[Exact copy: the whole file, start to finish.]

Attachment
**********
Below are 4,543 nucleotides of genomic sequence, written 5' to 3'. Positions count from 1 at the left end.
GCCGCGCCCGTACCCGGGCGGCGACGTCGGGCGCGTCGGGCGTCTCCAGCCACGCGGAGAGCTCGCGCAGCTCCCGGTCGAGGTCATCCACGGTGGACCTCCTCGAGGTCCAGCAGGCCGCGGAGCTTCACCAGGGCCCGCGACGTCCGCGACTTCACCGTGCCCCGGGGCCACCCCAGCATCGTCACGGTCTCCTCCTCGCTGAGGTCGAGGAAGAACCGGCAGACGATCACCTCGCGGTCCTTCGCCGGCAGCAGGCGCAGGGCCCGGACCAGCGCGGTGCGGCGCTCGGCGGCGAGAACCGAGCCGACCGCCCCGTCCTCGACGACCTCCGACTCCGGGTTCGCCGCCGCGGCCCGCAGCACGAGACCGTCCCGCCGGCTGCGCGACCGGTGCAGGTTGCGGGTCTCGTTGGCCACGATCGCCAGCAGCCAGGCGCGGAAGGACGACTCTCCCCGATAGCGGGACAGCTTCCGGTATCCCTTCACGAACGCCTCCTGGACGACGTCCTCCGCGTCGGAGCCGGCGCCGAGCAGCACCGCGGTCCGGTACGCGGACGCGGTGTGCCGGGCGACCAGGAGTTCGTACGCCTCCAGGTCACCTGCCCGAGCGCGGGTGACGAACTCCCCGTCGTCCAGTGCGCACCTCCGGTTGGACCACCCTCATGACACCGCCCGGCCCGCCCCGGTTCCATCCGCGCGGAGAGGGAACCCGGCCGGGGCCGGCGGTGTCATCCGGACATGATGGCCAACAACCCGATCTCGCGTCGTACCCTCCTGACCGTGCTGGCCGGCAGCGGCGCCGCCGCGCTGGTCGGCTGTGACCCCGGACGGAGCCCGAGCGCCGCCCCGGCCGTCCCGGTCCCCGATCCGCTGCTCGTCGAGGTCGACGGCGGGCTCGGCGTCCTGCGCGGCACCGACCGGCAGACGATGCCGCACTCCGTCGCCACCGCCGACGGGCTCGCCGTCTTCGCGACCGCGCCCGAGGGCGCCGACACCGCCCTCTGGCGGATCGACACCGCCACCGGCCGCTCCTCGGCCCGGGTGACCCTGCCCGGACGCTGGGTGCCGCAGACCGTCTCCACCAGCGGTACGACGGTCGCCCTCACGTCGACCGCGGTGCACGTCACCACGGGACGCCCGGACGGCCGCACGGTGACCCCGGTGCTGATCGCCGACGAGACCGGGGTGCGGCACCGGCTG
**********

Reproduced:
Below are 4,543 nucleotides of genomic sequence, written 5' to 3'. Positions count from 1 at the left end.
GCCGCGCCCGTACCCGGGCGGCGACGTCGGGCGCGTCGGGCGTCTCCAGCCACGCGGAGAGCTCGCGCAGCTCCCGGTCGAGGTCATCCACGGTGGACCTCCTCGAGGTCCAGCAGGCCGCGGAGCTTCACCAGGGCCCGCGACGTCCGCGACTTCACCGTGCCCCGGGGCCACCCCAGCATCGTCACGGTCTCCTCCTCGCTGAGGTCGAGGAAGAACCGGCAGACGATCACCTCGCGGTCCTTCGCCGGCAGCAGGCGCAGGGCCCGGACCAGCGCGGTGCGGCGCTCGGCGGCGAGAACCGAGCCGACCGCCCCGTCCTCGACGACCTCCGACTCCGGGTTCGCCGCCGCGGCCCGCAGCACGAGACCGTCCCGCCGGCTGCGCGACCGGTGCAGGTTGCGGGTCTCGTTGGCCACGATCGCCAGCAGCCAGGCGCGGAAGGACGACTCTCCCCGATAGCGGGACAGCTTCCGGTATCCCTTCACGAACGCCTCCTGGACGACGTCCTCCGCGTCGGAGCCGGCGCCGAGCAGCACCGCGGTCCGGTACGCGGACGCGGTGTGCCGGGCGACCAGGAGTTCGTACGCCTCCAGGTCACCTGCCCGAGCGCGGGTGACGAACTCCCCGTCGTCCAGTGCGCACCTCCGGTTGGACCACCCTCATGACACCGCCCGGCCCGCCCCGGTTCCATCCGCGCGGAGAGGGAACCCGGCCGGGGCCGGCGGTGTCATCCGGACATGATGGCCAACAACCCGATCTCGCGTCGTACCCTCCTGACCGTGCTGGCCGGCAGCGGCGCCGCCGCGCTGGTCGGCTGTGACCCCGGACGGAGCCCGAGCGCCGCCCCGGCCGTCCCGGTCCCCGATCCGCTGCTCGTCGAGGTCGACGGCGGGCTCGGCGTCCTGCGCGGCACCGACCGGCAGACGATGCCGCACTCCGTCGCCACCGCCGACGGGCTCGCCGTCTTCGCGACCGCGCCCGAGGGCGCCGACACCGCCCTCTGGCGGATCGACACCGCCACCGGCCGCTCCTCGGCCCGGGTGACCCTGCCCGGACGCTGGGTGCCGCAGACCGTCTCCACCAGCGGTACGACGGTCGCCCTCACGTCGACCGCGGTGCACGTCACCACGGGACGCCCGGACGGCCGCACGGTGACCCCGGTGCTGATCGCCGACGAGACCGGGGTGCGGCACCGGCTG